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Indian women are allegedly missing in record numbers

But statistics indicate no such thing



Yesterday on Facebook someone remarked about the record numbers of missing Indian women, and how nothing is being done about it. A comment went, “Stay away from the oil rigs!” This was a warning to young Native women based upon a movie, Wind River, starring Jeremy Renner, and a pretty good movie, because some really nasty bad guys pay for their evil deeds.

However, the director, Taylor Sheridan, admits it is not a true story, but based upon “thousands of actual stories just like that.” Problem is, really compelling crime fiction is always based on “thousands of actual stories just like that.”

Here’s the reality— Indian women are NOT disappearing in record numbers. In fact, overall missing persons nationwide is only two-thirds of what it was in 1995: 969,264 to 647,435. Of those 647,435 missing persons, 50.2% were women, 49.8% were men. Natives that went missing in 2016 were 11,574, of which, according to the Lakota Law Project, 6000 were women. That means 48.2%, or 5,579 Native men went missing in 2016, and 51.8%, or 5995, Native women went missing. That does not indicate at all that Native women are disappearing in record numbers. In fact, were this 1995, 7,973 Native women would have gone missing, given that 51.8%, and that’s 1,978 more missing Native women than in 2016.

There’s more. Indians comprise 2% of the USA population, and if you divide 11,574, the number of missing Natives in 2016, by 647,435, the number of missing Americans overall, you get 1.79%. So, you are slightly LESS LIKELY to go missing if you are a Native woman, than if you are Non-Native.

They call that reality.

Why do people, then, create these crisis situations where none exist? Certainly, it is terrible, those 6000 women went missing, but to misrepresent it as different than the reality all women face, or to misrepresent going missing as far worse for women than men when the difference is often less than one percent, begs the question— why?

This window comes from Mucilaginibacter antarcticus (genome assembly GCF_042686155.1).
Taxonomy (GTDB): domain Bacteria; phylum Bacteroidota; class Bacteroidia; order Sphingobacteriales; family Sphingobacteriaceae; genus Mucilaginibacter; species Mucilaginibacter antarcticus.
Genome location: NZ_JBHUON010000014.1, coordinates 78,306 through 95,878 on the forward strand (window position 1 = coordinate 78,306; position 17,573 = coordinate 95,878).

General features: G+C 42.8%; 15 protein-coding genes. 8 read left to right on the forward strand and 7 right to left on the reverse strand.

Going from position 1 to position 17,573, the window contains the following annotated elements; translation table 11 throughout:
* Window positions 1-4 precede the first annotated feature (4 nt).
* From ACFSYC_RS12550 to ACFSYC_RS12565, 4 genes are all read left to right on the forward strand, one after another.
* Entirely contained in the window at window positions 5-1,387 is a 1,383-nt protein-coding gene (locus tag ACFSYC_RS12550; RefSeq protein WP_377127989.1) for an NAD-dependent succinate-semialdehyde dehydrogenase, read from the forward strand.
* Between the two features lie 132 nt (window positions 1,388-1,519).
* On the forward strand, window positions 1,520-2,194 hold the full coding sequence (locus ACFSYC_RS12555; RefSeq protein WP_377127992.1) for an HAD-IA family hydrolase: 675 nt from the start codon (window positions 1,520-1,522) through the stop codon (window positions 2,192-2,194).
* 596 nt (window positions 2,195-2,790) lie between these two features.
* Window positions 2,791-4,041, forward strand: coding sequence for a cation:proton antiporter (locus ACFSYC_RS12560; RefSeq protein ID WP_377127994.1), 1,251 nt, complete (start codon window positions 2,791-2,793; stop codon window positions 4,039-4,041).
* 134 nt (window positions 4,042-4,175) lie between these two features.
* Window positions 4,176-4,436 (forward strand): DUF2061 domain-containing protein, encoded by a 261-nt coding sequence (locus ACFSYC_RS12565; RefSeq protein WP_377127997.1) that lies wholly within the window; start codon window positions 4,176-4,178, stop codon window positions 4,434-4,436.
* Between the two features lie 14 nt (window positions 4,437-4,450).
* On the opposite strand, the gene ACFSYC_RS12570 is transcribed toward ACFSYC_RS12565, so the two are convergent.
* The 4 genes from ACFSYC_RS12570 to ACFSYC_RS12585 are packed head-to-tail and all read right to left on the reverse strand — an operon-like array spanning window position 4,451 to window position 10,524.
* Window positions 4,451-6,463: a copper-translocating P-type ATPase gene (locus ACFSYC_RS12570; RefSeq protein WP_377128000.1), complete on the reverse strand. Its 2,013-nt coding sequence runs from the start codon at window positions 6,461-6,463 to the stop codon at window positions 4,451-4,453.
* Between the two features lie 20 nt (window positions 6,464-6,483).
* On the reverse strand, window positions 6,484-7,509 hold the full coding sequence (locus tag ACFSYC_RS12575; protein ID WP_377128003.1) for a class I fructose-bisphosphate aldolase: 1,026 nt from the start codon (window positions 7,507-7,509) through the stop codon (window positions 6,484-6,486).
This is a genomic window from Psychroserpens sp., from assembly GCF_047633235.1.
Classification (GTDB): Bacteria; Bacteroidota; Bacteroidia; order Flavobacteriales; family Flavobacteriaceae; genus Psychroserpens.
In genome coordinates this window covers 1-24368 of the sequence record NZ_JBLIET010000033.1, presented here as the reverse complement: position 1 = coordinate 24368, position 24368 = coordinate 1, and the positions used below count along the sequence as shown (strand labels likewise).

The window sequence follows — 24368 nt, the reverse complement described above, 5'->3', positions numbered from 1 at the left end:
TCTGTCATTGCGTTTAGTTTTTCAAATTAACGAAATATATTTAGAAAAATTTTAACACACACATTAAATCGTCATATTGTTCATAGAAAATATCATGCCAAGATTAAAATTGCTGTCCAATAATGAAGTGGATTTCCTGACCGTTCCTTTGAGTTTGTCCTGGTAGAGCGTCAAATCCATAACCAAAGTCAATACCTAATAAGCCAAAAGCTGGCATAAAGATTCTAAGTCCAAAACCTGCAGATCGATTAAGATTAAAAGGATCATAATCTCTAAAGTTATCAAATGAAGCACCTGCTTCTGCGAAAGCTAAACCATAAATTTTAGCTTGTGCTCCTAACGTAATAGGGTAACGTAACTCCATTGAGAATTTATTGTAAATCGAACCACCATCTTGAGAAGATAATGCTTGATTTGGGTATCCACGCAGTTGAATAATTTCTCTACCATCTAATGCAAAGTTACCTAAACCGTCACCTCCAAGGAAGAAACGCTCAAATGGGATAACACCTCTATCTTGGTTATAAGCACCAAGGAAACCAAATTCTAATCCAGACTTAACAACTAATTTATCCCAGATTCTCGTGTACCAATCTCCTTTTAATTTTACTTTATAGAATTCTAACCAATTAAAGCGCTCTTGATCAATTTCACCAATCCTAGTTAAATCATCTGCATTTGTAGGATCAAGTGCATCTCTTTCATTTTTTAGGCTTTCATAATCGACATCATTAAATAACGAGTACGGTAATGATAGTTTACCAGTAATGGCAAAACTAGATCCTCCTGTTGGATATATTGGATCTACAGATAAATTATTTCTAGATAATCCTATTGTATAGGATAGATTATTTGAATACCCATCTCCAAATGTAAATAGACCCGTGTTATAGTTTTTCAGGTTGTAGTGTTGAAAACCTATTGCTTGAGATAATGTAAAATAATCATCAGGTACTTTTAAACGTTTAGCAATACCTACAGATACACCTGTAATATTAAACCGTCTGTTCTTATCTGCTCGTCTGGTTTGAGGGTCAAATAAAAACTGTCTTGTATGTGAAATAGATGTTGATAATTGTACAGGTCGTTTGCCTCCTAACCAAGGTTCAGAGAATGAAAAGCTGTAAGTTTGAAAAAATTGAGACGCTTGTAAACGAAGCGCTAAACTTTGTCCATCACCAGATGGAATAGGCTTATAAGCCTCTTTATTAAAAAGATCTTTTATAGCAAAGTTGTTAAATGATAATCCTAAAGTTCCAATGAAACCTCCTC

It is perhaps human nature to exaggerate for a good cause, to internally manufacture a reality screaming for intervention and correction. No women missing would be a wonderful thing. Distorting reality to compel action to help solve a terrible problem is normal.

There is a final disturbing aspect to all of this statistical dishonesty— the oil rig remark, the implication that these missing Native women are the victims of White males. Some must surely be, but in every other statistical crime category, it is other Indians who mostly victimize Indians. No Hollywood movie can change that. Val Kilmer played a part Lakota FBI agent in one movie, where the FBI killed and buried a Native woman. This was based upon the disappearance of Anna Mae Aquash back in the 1970’s, and the narrative was, “The FBI did it!!”

Turns out, AIM did it. They murdered their own, not for political reasons, but because some other woman was jealous Dennis Banks was paying too much attention to Aquash and so AIM used the lie that she was an FBI informant to justify her murder.

Sometimes, the truth is too bitter a pill to swallow, the face in the mirror, too repulsive for us to admit it is no stranger. We have to take responsibility for who we are and what we have become. Only then can we fix what is broken, and heal the wounds inside our tribe.

(James Giago Davies is an enrolled member of the Oglala Lakota tribe. He can be reached at

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